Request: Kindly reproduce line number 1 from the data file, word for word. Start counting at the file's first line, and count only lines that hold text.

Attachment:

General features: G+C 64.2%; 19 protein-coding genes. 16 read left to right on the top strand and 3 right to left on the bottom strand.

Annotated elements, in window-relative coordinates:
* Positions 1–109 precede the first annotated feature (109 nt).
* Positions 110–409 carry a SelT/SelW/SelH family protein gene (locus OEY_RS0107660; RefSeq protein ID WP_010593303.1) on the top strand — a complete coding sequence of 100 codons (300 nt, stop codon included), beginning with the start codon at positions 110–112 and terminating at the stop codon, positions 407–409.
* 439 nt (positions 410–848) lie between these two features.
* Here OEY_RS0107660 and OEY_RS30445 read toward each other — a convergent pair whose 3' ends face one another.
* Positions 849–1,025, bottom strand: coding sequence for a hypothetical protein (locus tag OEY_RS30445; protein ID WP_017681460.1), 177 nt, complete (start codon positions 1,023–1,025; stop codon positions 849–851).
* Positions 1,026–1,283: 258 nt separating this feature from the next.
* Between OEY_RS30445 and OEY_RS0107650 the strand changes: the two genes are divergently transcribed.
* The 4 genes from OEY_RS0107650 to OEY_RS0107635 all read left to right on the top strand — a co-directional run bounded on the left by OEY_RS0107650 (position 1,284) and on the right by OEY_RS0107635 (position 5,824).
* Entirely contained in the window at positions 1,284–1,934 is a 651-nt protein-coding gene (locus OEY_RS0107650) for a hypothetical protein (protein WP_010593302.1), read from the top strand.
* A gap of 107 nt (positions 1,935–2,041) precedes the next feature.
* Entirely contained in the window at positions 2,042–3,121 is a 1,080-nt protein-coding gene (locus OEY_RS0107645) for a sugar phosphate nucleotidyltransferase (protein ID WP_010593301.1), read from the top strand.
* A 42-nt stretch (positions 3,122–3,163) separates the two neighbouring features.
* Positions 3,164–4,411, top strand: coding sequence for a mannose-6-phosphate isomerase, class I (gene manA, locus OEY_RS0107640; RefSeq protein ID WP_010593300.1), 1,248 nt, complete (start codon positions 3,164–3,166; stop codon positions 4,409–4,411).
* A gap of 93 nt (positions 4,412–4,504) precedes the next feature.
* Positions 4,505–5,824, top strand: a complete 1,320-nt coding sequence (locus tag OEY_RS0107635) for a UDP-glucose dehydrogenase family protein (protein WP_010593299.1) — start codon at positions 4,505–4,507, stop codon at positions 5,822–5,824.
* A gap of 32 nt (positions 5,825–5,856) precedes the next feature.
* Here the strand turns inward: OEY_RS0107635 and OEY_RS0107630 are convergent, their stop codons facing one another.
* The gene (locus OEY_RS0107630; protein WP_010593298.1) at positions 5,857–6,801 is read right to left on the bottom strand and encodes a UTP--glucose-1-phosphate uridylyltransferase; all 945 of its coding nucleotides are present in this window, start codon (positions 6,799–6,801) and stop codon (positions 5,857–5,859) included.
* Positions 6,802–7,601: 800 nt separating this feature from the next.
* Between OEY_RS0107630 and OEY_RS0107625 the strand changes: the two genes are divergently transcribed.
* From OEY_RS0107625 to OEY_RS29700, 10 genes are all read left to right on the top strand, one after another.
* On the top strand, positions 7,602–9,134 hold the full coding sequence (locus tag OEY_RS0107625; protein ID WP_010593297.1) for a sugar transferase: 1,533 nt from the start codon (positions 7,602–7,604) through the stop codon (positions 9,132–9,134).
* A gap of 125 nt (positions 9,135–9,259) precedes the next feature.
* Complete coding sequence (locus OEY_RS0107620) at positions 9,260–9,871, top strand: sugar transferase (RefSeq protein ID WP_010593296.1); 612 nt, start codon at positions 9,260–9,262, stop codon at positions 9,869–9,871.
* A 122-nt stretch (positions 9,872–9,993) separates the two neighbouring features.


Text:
General features: G+C 64.2%; 19 protein-coding genes. 16 read left to right on the top strand and 3 right to left on the bottom strand.